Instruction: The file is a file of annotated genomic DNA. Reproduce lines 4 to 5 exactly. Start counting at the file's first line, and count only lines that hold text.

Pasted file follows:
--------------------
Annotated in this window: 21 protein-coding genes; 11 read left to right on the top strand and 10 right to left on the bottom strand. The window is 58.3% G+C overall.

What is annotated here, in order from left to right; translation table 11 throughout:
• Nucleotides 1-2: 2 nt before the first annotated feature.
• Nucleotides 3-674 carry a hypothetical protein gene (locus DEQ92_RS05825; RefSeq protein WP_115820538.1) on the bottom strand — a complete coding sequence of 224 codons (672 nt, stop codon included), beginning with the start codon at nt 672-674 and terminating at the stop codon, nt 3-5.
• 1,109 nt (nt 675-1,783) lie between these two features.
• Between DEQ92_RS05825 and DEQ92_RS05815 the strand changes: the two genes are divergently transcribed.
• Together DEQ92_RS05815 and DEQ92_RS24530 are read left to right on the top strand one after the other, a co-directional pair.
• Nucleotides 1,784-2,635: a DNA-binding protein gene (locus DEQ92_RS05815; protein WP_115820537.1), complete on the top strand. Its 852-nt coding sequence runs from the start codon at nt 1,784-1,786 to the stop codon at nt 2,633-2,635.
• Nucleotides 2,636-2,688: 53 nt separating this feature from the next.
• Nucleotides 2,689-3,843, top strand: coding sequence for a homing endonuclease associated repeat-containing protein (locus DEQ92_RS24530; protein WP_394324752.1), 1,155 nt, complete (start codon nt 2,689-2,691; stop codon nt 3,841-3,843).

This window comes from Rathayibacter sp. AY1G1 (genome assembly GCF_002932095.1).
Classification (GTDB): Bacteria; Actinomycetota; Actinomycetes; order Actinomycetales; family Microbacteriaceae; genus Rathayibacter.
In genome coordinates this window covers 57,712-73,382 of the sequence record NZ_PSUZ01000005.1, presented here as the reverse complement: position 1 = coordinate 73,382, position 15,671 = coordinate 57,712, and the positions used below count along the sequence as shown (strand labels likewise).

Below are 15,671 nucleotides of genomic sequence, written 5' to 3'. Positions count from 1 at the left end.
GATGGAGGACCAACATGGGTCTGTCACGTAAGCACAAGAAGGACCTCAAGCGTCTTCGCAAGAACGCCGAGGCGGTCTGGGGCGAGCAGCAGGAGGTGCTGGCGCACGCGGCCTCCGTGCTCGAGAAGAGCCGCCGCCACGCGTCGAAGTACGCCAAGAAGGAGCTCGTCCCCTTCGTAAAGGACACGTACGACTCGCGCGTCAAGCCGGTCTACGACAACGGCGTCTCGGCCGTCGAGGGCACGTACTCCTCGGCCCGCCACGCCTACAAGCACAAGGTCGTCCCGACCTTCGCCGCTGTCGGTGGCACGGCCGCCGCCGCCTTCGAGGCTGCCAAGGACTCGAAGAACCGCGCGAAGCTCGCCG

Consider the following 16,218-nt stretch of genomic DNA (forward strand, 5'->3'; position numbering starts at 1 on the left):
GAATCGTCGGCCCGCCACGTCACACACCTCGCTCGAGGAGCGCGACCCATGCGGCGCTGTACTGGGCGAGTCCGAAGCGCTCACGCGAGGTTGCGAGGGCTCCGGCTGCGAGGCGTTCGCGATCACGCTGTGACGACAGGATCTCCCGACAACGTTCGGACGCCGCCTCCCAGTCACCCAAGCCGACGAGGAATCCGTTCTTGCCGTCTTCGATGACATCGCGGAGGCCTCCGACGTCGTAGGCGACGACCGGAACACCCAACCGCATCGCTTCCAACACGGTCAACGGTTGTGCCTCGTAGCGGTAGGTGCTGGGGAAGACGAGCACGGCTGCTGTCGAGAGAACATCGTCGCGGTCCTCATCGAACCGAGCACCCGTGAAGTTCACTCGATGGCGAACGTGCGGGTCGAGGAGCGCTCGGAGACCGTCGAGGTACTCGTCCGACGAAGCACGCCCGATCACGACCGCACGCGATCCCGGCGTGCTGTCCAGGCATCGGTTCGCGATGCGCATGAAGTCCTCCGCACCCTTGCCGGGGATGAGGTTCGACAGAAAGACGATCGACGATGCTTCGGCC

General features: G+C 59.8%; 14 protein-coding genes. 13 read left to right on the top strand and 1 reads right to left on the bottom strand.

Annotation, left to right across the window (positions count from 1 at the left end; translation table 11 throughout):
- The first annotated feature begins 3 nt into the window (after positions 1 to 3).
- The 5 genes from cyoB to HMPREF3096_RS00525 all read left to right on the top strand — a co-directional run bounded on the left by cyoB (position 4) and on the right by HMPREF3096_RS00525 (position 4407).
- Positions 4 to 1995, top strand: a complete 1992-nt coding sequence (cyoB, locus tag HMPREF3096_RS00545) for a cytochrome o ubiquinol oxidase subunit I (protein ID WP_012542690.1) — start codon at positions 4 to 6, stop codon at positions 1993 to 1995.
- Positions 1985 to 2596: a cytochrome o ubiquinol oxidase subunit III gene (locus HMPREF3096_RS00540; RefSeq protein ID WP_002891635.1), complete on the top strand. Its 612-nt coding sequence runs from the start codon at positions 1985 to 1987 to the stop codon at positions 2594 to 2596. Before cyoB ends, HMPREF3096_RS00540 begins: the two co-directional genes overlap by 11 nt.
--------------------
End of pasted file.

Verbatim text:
• Nucleotides 3-674 carry a hypothetical protein gene (locus DEQ92_RS05825; RefSeq protein WP_115820538.1) on the bottom strand — a complete coding sequence of 224 codons (672 nt, stop codon included), beginning with the start codon at nt 672-674 and terminating at the stop codon, nt 3-5.
• 1,109 nt (nt 675-1,783) lie between these two features.